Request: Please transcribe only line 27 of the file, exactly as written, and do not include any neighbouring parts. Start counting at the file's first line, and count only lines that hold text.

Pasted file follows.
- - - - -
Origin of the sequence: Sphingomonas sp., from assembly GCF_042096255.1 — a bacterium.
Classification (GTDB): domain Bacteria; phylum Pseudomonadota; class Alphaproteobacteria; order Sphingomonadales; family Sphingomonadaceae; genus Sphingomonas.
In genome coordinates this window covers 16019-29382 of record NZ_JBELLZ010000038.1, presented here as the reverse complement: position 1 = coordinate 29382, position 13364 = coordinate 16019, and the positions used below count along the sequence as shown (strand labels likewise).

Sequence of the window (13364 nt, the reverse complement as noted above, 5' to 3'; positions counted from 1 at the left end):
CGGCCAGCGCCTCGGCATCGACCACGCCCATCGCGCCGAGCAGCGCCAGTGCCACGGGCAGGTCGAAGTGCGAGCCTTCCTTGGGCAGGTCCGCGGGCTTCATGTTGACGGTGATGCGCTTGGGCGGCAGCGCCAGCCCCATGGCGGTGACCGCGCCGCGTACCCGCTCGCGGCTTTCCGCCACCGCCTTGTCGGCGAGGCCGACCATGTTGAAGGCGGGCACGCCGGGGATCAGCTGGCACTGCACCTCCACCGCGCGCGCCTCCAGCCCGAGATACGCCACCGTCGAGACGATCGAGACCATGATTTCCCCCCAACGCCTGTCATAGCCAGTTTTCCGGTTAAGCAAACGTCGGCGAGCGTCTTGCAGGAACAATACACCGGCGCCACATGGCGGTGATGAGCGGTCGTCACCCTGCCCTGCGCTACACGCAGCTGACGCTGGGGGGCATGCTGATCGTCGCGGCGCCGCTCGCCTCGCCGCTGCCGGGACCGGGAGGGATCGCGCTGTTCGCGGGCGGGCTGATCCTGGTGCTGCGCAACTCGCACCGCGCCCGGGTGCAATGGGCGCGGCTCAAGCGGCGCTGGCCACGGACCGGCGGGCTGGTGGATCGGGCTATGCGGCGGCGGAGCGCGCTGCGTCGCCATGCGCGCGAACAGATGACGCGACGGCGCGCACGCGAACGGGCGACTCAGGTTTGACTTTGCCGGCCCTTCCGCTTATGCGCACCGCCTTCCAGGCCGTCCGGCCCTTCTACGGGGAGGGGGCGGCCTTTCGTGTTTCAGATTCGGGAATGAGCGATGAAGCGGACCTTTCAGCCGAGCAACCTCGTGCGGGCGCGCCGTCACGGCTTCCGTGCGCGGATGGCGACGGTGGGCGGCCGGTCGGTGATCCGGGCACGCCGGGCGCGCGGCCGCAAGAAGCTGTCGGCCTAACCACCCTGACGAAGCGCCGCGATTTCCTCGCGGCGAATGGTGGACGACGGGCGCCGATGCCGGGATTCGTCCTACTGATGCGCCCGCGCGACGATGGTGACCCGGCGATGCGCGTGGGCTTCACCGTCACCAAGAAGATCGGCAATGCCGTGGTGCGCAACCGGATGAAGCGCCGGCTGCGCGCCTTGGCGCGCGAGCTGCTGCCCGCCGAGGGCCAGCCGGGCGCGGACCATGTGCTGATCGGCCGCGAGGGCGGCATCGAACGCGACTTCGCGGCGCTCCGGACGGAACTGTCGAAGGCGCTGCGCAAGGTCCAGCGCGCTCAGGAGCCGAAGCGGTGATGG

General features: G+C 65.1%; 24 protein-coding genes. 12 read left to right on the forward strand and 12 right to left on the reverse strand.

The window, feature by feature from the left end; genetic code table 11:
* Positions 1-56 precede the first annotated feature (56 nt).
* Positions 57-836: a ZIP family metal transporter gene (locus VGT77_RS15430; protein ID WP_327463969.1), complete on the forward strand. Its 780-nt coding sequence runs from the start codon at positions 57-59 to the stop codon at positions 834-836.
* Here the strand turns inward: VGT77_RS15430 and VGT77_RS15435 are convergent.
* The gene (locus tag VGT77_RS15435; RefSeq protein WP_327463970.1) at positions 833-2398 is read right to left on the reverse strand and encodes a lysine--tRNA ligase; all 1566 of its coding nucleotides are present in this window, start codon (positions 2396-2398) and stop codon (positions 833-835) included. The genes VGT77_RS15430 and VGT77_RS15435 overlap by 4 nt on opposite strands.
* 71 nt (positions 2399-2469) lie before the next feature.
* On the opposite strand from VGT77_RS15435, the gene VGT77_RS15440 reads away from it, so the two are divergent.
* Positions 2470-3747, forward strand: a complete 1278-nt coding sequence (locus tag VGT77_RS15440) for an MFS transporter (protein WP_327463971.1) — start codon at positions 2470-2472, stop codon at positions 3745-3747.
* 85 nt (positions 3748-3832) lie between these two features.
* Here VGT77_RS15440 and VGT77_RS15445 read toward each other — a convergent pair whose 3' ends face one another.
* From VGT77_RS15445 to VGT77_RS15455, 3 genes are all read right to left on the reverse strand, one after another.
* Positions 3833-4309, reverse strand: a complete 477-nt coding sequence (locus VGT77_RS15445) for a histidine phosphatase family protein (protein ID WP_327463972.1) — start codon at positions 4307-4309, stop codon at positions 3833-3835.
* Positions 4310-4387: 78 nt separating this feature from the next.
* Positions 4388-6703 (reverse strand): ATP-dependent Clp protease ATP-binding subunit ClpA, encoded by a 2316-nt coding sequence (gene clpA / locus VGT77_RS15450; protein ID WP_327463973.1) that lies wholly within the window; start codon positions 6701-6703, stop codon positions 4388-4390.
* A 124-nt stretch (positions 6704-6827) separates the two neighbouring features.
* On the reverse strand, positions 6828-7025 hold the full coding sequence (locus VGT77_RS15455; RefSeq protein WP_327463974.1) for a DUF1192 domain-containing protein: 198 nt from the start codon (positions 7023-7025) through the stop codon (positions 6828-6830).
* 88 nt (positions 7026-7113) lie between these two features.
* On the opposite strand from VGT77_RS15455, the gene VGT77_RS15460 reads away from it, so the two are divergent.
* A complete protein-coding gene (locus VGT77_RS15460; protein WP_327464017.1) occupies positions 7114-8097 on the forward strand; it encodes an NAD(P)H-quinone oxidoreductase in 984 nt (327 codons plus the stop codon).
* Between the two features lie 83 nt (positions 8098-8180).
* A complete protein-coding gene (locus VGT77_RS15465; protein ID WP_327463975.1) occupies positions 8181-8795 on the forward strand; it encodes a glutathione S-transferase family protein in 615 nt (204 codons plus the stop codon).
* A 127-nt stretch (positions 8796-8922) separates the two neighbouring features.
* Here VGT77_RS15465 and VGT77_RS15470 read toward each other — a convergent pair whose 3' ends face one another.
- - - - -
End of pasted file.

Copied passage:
* A complete protein-coding gene (locus VGT77_RS15465; protein ID WP_327463975.1) occupies positions 8181-8795 on the forward strand; it encodes a glutathione S-transferase family protein in 615 nt (204 codons plus the stop codon).